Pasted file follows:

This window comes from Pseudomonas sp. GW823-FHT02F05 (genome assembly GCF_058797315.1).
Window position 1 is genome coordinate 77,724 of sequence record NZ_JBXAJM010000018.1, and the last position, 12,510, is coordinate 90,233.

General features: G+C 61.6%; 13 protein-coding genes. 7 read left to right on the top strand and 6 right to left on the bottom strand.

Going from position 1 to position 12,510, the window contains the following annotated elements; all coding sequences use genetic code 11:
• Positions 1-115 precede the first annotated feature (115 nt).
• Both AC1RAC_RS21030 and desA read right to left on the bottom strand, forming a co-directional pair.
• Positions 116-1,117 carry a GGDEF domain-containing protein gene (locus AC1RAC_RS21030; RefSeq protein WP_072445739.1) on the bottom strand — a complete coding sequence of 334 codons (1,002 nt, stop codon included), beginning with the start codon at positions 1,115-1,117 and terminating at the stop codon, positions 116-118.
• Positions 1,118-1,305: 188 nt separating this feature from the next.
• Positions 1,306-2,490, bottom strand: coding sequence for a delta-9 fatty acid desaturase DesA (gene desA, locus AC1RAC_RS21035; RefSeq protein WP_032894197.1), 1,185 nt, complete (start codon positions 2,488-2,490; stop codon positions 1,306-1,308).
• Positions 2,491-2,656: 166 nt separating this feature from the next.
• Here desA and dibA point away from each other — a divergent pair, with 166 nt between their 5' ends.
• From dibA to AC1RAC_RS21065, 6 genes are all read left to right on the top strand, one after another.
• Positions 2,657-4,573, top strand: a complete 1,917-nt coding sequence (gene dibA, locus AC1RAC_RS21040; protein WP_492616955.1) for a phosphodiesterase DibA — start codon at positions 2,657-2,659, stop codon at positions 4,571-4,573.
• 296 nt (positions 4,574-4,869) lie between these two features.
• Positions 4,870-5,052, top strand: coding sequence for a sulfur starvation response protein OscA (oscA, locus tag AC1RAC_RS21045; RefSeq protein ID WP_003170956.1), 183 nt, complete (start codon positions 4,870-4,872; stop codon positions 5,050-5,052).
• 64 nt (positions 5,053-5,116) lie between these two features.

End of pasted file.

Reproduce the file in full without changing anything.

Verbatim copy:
This window comes from Pseudomonas sp. GW823-FHT02F05 (genome assembly GCF_058797315.1).
Window position 1 is genome coordinate 77,724 of sequence record NZ_JBXAJM010000018.1, and the last position, 12,510, is coordinate 90,233.

General features: G+C 61.6%; 13 protein-coding genes. 7 read left to right on the top strand and 6 right to left on the bottom strand.

Going from position 1 to position 12,510, the window contains the following annotated elements; all coding sequences use genetic code 11:
• Positions 1-115 precede the first annotated feature (115 nt).
• Both AC1RAC_RS21030 and desA read right to left on the bottom strand, forming a co-directional pair.
• Positions 116-1,117 carry a GGDEF domain-containing protein gene (locus AC1RAC_RS21030; RefSeq protein WP_072445739.1) on the bottom strand — a complete coding sequence of 334 codons (1,002 nt, stop codon included), beginning with the start codon at positions 1,115-1,117 and terminating at the stop codon, positions 116-118.
• Positions 1,118-1,305: 188 nt separating this feature from the next.
• Positions 1,306-2,490, bottom strand: coding sequence for a delta-9 fatty acid desaturase DesA (gene desA, locus AC1RAC_RS21035; RefSeq protein WP_032894197.1), 1,185 nt, complete (start codon positions 2,488-2,490; stop codon positions 1,306-1,308).
• Positions 2,491-2,656: 166 nt separating this feature from the next.
• Here desA and dibA point away from each other — a divergent pair, with 166 nt between their 5' ends.
• From dibA to AC1RAC_RS21065, 6 genes are all read left to right on the top strand, one after another.
• Positions 2,657-4,573, top strand: a complete 1,917-nt coding sequence (gene dibA, locus AC1RAC_RS21040; protein WP_492616955.1) for a phosphodiesterase DibA — start codon at positions 2,657-2,659, stop codon at positions 4,571-4,573.
• 296 nt (positions 4,574-4,869) lie between these two features.
• Positions 4,870-5,052, top strand: coding sequence for a sulfur starvation response protein OscA (oscA, locus tag AC1RAC_RS21045; RefSeq protein ID WP_003170956.1), 183 nt, complete (start codon positions 4,870-4,872; stop codon positions 5,050-5,052).
• 64 nt (positions 5,053-5,116) lie between these two features.